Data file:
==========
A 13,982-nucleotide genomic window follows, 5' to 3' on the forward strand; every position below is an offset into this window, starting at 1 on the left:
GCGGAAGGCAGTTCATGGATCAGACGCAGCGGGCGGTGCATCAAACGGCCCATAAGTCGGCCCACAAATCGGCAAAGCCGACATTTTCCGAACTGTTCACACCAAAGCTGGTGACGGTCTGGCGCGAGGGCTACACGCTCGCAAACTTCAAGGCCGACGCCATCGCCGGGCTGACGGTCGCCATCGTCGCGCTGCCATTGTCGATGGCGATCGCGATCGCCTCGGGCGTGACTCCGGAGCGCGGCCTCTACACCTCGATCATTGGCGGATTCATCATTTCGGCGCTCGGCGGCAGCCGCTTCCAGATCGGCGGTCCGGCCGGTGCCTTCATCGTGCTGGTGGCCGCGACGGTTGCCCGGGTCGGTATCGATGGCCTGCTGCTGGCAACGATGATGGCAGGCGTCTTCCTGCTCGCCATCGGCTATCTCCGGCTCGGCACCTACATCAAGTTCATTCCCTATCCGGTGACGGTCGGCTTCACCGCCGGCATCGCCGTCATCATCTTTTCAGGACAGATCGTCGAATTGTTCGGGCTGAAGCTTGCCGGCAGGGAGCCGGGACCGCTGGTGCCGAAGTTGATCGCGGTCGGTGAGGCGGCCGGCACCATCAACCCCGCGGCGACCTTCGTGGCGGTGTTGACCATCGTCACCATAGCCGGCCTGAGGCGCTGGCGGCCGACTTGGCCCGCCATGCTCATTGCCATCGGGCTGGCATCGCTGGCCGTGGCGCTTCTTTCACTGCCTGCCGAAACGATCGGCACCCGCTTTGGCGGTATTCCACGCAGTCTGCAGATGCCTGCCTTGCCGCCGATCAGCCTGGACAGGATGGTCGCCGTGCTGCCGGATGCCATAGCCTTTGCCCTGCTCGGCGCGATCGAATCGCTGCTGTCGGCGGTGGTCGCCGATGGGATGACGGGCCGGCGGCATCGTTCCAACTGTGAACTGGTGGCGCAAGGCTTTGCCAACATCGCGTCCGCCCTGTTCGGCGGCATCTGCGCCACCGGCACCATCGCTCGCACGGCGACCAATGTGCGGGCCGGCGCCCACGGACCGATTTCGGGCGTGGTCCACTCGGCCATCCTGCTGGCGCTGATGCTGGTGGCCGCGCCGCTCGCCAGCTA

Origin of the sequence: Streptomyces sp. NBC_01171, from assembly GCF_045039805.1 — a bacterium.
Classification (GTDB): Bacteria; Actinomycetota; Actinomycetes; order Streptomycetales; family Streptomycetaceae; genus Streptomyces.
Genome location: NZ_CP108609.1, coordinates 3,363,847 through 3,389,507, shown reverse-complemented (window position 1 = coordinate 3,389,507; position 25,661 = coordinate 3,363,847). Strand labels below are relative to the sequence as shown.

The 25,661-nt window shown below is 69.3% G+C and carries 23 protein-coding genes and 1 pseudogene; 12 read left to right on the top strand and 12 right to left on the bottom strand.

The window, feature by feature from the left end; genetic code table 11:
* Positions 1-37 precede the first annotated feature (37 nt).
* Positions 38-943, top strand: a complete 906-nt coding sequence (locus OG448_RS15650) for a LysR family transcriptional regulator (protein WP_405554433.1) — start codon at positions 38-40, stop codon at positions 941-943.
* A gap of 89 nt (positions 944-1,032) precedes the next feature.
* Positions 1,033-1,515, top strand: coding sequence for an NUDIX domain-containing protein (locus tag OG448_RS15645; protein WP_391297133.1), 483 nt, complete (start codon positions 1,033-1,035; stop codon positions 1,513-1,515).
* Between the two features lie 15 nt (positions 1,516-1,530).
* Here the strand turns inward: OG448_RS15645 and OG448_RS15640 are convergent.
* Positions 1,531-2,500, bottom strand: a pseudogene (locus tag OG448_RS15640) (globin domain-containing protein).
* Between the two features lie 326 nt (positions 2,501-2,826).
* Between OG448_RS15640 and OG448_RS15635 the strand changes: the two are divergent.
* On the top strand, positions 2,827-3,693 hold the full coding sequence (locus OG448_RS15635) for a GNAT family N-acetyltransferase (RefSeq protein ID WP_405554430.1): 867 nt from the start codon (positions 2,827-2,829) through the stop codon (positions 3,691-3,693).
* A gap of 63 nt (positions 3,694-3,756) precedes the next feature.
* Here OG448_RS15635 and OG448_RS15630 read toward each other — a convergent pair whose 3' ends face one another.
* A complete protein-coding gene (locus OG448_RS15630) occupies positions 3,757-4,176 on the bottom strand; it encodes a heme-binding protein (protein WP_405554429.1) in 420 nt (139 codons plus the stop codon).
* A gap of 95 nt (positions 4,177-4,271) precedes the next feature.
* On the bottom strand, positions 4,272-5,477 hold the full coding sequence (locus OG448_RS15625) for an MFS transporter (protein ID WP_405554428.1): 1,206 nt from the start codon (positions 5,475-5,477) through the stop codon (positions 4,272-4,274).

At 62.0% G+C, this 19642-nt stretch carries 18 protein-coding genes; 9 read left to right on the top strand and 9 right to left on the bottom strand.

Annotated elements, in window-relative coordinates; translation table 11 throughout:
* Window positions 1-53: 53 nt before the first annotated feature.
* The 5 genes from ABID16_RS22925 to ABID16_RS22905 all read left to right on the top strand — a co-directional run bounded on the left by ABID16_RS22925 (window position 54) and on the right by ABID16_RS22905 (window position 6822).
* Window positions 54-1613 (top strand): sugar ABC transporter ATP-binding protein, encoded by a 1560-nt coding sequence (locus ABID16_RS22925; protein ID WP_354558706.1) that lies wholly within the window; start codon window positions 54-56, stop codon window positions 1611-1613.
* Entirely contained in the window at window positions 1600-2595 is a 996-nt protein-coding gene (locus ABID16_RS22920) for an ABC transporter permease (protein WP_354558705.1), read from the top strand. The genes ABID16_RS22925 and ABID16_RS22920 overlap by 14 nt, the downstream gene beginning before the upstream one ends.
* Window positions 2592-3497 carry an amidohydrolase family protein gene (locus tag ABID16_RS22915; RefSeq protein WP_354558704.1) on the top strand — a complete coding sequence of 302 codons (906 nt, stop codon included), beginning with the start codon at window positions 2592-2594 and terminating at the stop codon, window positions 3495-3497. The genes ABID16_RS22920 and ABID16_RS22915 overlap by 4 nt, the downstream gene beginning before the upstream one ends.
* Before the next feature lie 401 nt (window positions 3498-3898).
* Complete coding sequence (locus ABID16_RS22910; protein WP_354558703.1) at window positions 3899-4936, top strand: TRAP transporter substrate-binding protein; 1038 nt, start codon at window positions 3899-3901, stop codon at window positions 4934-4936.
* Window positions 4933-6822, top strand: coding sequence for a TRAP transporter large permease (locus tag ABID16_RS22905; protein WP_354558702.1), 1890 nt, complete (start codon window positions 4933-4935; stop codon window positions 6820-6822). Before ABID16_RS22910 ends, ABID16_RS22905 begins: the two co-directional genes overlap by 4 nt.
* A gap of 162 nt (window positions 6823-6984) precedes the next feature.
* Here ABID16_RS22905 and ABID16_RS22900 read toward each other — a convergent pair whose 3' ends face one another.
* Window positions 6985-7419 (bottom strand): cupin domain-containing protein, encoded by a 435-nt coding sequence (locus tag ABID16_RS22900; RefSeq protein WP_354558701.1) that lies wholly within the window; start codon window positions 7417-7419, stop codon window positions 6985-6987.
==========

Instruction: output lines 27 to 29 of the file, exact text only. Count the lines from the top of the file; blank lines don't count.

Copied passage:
* Window positions 54-1613 (top strand): sugar ABC transporter ATP-binding protein, encoded by a 1560-nt coding sequence (locus ABID16_RS22925; protein ID WP_354558706.1) that lies wholly within the window; start codon window positions 54-56, stop codon window positions 1611-1613.
* Entirely contained in the window at window positions 1600-2595 is a 996-nt protein-coding gene (locus ABID16_RS22920) for an ABC transporter permease (protein WP_354558705.1), read from the top strand. The genes ABID16_RS22925 and ABID16_RS22920 overlap by 14 nt, the downstream gene beginning before the upstream one ends.
* Window positions 2592-3497 carry an amidohydrolase family protein gene (locus tag ABID16_RS22915; RefSeq protein WP_354558704.1) on the top strand — a complete coding sequence of 302 codons (906 nt, stop codon included), beginning with the start codon at window positions 2592-2594 and terminating at the stop codon, window positions 3495-3497. The genes ABID16_RS22920 and ABID16_RS22915 overlap by 4 nt, the downstream gene beginning before the upstream one ends.